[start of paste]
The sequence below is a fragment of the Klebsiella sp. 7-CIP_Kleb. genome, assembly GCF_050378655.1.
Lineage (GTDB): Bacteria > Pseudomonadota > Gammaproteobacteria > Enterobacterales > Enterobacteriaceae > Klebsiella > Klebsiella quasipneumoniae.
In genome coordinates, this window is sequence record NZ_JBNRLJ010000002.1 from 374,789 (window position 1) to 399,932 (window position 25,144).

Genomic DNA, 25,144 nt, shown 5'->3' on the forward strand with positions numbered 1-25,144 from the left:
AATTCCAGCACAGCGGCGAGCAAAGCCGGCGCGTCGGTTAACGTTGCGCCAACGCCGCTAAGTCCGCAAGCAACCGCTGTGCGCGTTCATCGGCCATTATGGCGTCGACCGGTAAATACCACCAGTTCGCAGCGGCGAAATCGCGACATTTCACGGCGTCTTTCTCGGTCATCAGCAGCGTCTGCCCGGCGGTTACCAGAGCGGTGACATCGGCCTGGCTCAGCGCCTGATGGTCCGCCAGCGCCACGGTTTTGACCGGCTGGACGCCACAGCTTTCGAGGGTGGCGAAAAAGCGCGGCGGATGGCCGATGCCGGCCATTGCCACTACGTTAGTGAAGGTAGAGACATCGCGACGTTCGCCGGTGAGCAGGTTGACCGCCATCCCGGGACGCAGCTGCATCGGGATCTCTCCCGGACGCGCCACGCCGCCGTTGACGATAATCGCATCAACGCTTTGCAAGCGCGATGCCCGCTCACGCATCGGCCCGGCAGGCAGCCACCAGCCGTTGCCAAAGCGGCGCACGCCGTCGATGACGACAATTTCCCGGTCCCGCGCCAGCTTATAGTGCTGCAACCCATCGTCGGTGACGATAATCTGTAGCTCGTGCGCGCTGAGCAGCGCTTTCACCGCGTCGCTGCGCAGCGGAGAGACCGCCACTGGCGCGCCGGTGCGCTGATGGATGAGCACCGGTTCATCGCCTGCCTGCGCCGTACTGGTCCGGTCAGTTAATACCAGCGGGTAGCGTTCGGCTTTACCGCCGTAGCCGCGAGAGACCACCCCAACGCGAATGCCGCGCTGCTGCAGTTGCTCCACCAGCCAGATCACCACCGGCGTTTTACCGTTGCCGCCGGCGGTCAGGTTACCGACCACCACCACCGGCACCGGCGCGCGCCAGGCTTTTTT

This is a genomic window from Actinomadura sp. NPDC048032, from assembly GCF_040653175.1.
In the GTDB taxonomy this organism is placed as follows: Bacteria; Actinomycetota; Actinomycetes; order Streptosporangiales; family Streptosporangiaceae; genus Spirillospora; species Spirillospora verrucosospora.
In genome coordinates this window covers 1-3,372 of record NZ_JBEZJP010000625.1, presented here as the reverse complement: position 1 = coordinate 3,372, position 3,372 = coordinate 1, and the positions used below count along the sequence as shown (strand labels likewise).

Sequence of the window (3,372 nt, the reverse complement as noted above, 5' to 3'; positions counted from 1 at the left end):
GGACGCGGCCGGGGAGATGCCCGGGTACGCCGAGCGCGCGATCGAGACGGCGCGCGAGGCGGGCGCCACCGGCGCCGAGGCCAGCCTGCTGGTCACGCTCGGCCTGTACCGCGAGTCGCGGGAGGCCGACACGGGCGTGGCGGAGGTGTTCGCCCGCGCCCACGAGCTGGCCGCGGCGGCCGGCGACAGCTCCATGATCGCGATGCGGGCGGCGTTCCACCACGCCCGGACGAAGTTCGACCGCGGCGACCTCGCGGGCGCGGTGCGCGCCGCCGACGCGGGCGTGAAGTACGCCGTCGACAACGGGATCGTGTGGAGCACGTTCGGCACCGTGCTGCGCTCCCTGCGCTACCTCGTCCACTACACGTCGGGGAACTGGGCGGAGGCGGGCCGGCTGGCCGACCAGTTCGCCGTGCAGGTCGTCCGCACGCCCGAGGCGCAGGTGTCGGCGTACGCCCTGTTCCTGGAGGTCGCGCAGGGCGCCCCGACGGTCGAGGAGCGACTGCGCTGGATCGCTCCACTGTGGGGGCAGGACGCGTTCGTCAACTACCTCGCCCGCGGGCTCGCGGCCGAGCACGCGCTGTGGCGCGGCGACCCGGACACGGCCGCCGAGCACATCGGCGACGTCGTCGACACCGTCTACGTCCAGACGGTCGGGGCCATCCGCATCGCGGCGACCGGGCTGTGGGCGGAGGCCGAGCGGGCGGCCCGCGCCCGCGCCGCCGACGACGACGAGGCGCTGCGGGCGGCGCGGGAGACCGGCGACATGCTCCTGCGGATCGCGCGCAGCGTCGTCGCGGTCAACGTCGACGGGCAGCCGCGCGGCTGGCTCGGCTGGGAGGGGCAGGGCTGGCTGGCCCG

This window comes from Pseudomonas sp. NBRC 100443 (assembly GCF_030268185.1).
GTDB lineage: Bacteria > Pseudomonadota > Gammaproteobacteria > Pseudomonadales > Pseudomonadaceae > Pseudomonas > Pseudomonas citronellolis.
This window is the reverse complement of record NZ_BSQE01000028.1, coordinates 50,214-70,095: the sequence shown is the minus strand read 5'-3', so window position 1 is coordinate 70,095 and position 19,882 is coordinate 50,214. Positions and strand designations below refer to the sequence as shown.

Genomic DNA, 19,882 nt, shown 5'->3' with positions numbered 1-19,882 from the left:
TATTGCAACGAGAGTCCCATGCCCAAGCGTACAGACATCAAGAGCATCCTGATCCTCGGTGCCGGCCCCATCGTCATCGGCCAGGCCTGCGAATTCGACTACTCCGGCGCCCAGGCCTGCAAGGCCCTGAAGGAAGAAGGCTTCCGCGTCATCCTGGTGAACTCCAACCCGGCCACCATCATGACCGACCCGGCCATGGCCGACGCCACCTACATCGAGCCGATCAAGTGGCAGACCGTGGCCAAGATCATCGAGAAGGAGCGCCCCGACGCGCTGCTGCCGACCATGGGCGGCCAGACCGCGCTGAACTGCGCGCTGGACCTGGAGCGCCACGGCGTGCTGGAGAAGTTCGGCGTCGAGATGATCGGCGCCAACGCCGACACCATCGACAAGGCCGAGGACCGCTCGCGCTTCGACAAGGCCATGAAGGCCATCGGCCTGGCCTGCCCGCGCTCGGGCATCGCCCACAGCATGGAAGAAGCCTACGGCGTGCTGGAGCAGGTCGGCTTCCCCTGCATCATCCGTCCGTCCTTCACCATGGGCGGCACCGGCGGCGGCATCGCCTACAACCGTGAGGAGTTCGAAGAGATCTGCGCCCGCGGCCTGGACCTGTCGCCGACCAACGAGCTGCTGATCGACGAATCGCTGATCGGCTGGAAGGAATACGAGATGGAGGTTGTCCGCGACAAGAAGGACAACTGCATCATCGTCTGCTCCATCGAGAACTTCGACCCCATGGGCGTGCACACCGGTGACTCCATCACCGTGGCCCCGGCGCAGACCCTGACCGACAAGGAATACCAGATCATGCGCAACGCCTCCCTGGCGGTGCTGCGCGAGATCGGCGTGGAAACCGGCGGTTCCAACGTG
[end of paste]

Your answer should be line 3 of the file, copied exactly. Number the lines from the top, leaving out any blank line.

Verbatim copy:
In genome coordinates, this window is sequence record NZ_JBNRLJ010000002.1 from 374,789 (window position 1) to 399,932 (window position 25,144).